Baby Squirrel Rescue!

Today, we had an overload of cuteness courtesy of a baby squirrel.

I found him in the front yard, confused and weak. I snatched him up from a feral cat, who was approaching him with bad intentions, took him inside, and began the process of Baby Squirrel Rescue.

Here are the highlights of the day:

  1. Baby squirrels like cashews.
  2. They can drink pedialyte and water as a mixture.
  3. They SNORE, and it’s insanely adorable. I know this because Noah (my son named him) fell asleep in my hand when his tummy was full, and he snored. It’s the best thing ever.

After he was strong enough, and stabilized, I put him under his tree and stood watch. Unfortunately, it became clear he was an orphan, but we had a wonderful solution. After a series of calls, I drove Noah to Walden’s Puddle, a wildlife sanctuary about an hour away.

It’s like heaven on earth. I met owls, squirrels, turkeys, possums, birds, snakes, and a pair of sassy turtles. Here’s the site– I’ll be supporting them from now on.

https://waldenspuddle.org/

Here’s an action shot of Noah enjoying his second cashew, which led to a nap.

He’s safe, happy, and on the road to recovery. It’s been an excellent Saturday, and Happy St. Patty’s Day to all my friends.

Some other news: We had a photo shoot for the new book, and it was AMAZING. Jade and Quinton were the perfect people, and Dottie Rainwater captured their essence perfectly. I can’t wait to show you the results. A Touch of Frost will be available on April 7th. and I hope you love the characters as much as I do.

Meet Jade (Sammie) and Quinton (Gideon).

Coming soon– trading cards, postcards, and posters. It’s going to be a fantastic release week!

Cheers,

Terry

When Squirrels Attack

Squirrels are adorable terrorists. They’re small, agile, cute, destructive, and recently, they attempted to take me out.

Muerte. Dead. Doomed. Ixnayed. Rubbed out. Removed with extreme prejudice.

Call it what you will, this was a clear attempt on my life.

Some background: Our home is more than a century old. The backyard is filled with treasures, from modern toys, vintage toys, china, bottles, inkwells, and other various items accumulated over time.

Until now, they’ve been relatively tame, and only unearthed by our dogs. Or me. Or moles. You get the picture.

It all changed when I heard a thunk as I was near the Super Tree House Compound I built for our son. A squirrel- it could be no other beast– dropped something from the top of our maple tree.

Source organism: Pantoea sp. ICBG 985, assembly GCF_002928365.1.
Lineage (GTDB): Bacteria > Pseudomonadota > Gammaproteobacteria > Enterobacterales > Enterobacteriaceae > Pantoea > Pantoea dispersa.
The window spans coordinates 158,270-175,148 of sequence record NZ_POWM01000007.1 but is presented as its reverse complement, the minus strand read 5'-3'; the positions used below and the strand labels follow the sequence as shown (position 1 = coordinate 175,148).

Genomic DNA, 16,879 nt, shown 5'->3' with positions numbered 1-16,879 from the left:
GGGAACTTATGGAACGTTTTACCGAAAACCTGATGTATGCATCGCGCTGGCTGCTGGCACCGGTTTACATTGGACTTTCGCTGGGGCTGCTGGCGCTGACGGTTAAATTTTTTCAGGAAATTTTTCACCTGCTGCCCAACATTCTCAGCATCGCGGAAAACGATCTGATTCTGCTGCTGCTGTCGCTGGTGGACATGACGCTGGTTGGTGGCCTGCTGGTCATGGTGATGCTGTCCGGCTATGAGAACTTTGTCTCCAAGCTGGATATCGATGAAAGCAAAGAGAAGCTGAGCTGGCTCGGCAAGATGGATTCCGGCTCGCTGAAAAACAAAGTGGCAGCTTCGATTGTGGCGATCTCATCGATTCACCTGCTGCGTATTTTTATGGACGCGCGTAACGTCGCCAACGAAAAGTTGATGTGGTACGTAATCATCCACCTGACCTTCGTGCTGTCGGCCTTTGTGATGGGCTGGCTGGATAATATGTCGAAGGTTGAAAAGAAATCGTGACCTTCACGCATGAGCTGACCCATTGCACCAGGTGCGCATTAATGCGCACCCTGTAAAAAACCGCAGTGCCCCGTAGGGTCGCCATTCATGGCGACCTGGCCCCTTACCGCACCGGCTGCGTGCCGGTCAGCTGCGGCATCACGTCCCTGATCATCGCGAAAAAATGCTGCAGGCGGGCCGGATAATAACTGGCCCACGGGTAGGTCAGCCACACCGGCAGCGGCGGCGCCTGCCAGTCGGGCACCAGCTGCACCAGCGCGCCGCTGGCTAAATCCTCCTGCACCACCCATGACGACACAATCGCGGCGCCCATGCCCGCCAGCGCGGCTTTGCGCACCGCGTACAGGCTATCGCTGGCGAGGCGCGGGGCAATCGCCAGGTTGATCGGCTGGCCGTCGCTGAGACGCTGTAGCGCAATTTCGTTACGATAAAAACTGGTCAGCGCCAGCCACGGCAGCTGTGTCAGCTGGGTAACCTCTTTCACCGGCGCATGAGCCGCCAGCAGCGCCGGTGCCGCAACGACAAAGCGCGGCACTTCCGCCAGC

It was no accident. For your consideration, I offer the following evidence:

That. . . is an antler knife with a screwdriver, or what I like to call, “Evidence of a crime.”

I’m holding the knife until the end of my natural existence, in the event that the squirrels decide to take another crack at me. You must understand, I have a history with squirrels. Our relationship began quite well– we had tame squirrels that ate out of our hands. They would sit on my shoulder, and let me pet their little ears. All was well until the Pumpkin Incident of 2003.

I had a sixty pound pumpkin of such glorious orange that it was sure to be a showstopper for Halloween. When I woke up one morning before carving, I saw something odd. The back end of a squirrel protruded from the interior of my once heroic pumpkin, now a partial husk having been disemboweled by a family of squirrels.

Actually, they’re a crime family. Let’s call it like it is.

I *may* have yelled at the offending beastie, and we all know how the Squirrel Network never forgets– and never forgives.

I urge you to look up. They’re watching you, and they’re armed.

WE LOVE TO BARK.

We have five dogs of various breeds. All love to bark. Barking is their favorite thing, other than sleeping, but barking has to take place in strategically placed time zones in order to maximize its effectiveness.

To wit: Barking before 7:00AM? Enthusiastic. Unending. Varying tones, pitches, and reasons. Early morning barking is, in some ways, a medical miracle. Consider the following– our basset hound, Jack Reacher, can go from a snoring, drooling sleep to fully awake and on the verge of insanity, but only if conditions are just so.

These conditions may include, but are not limited to:

Cars driving by.

Trucks driving by.

People walking by, with or without their own dog.

Clouds.

Squirrels.

A change in barometric pressure.

Ghosts.

Among the five dogs in our herd, Jack is consistently the loudest, but not at all times. That honor goes to Michael Dean, also known as Big Mike. He’s a Newfoundland, and his array of barks are topped by what we ominously call his Big Boy Voice, which is reserved for such existential threats as the UPS driver and/or roaming frozen meat salespeople. Generally, one of his window-rattling booms is enough to convince the people selling small, convenient pre-packaged meat that we’re good for this year, and maybe check back never.

Meet Big Mike: 

I write this because it’s Sunday, the traditional day of rest, and yet I’ve been up with the dogs for some time. You see, dog are true biological wonders; they can average fifteen hours of sleep per day, but very little of their rest is actually when we sleep. Rather, dogs prefer to lay on me while I try to write during the day, then rouse their chorus of howls at any time from 11:00Pm to whenever the sky begins to turn that subtle gray that lets them know their human has quite enough rest, thank you very much, and isn’t it time we started letting the neighborhood know that the squirrels are not only still alive, but threatening the very fabric of all that is American.

It’s their job, right?